In the last five years, more than five global agritech companies have ventured in India, as compared to more than 25 Indian agritech companies with global presence.

Emerging areas like market linkage, digital agriculture, better access to inputs and financing are gaining traction. These technology adoptions are enabling numerous agritech startups to bring forth farming-related advanced technological mechanisms to help local farming become a sustainable and profit-yielding enterprise.

With public private partnerships and government support, several Indian states have established progressive agritech policies.

It is estimated that by 2020 the agritech sector will be at the centerstage of innovation and will lead India's journey towards overall transformation. Therefore, the ecosystem needs to focus on driving innovation, data collaboration, easy working capital and providing digital infrastructure to enable real-time access to farmers across the country.

5 current technology & startup trends that everyone should be aware of - EU-Startups

Posted: 08 Aug 2019 03:51 AM PDT


While most startups are small in team size and limited in terms of financial capacity, there's one advantage they often have against their larger competitors; innovation and new business models for changing market conditions.

The year 2019 will see disruptive innovation in big markets such as online retail with the further improved personalization of the shopping experience, using artificial intelligence and machine learning to give buyers access to features as fascinating as virtual test rooms. It's also the year of further experimentation with blockchain and other new technologies that are becoming more and more part of our daily lives – even if we often don't realise it. 

Here are 5 current startup and technology trends everyone should be aware of these days:

Artificial Intelligence/Machine Intelligence: Artificial intelligence is spreading across every industry. With new developments making headlines every week, it can be tough to determine whether they are relevant or not. One of the top AI trends to watch in 2019 is the growth of edge AI across applications. Tesla is developing a custom AI chip that enables instantaneous driving decisions, or the Intel Myriad X which give a vision for baby monitors, drones, robots, and other devices that can respond to situations without internet connection. Obviously debates around the limits of AI have been raging with moral and ethics questions being at the heart of the latter. Whether we want it or not, AI has already proved its huge potential and is here to stay. Indeed, it's brought benefits across several verticals and startups have leveraged AI technologies to turn them into different kinds of device. We see that AI-as-a-medical-device is helping us to treat even some of the most difficult diseases, across all stages, from detection to operation. For example, there is Therapixel, a French startup that provides touchless medical imaging for surgeons. Winner of the digital mammography challenge, the largest Artificial Intelligence challenge ever organized, it aims at providing early breast cancer detection through their Artificial Intelligence Algorithm: the MammoScreen.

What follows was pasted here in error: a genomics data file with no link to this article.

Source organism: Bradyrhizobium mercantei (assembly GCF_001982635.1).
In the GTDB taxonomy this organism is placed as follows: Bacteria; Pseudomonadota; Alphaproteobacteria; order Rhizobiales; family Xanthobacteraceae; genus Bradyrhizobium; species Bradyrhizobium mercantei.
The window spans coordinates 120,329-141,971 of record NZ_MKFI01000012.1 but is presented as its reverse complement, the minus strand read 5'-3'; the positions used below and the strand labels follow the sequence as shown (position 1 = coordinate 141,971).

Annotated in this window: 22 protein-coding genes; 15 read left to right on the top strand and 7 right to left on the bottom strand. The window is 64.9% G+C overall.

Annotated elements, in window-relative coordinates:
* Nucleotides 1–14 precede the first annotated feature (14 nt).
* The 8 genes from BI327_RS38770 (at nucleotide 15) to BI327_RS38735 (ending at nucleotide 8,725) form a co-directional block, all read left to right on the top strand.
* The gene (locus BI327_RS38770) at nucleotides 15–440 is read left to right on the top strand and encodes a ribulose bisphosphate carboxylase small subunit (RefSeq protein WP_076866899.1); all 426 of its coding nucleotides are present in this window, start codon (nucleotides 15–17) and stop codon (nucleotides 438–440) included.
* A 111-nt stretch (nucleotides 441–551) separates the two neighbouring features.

Remote Work: Working from home as an employee would not have been possible 20 years ago. Nowadays it becomes more and more common. As a result, companies become more flexible and in some cases they allow their employees to work from anywhere. Some companies combine remote and in-office teams while some companies are completely distributed, without any headquarters (Zapier, GitHub and Mozilla are some of the giants who were mainly hiring remotely in 2018). Whether in tech or other industries, fostering positive remote work has become an essential part of any businesses looking to increase production and happiness at work. So, what does the future hold for remote jobs in the virtual workplace? It is probably going to be even more important than today, with more people asking for flexibility, especially the Gen Z. They're actively looking for remote, travel-friendly jobs, away from the 9-5 office position. You can also expect companies to care more and provide their employees with in-house resources and micro-learning programs to stimulate and encourage a stronger sense of community among remote workers. Creating a "Book of Culture" will also become more common in companies that have remote workers (for e.g. Tiller Systems recently published their Culture book). Finally, tech jobs will allow more and more people to work remotely and 2019 will be the year to find yours! The EU-Startups Job Board provides a nice overview.

FemTech: What is Femtech? This growing sector now features startups focused specifically on women's healthcare. Femtech (female technology) refers to software, diagnostics, products, and services that use technology to improve women's health. Femtech involves the use of digital health to motivate patients to access and use applications for managing women's health issues. Feminine care startups such as Thinx or Flex, fertility startups like Nurx and Tia , or e-commerce startups Sustain Natural and LOLA are among this feminine wave of startups. Only 9% of decision makers at US-based venture firms are women, which means specifically female problems receive far less attention than they deserve. The CB Insights Femtech Market Map shows that this is a growing market, which has raised over $1.1 billion in total since 2014. 2019 should be the year that confirms the will that Femtech startups have in expanding and strengthening their position on the market. Watch out!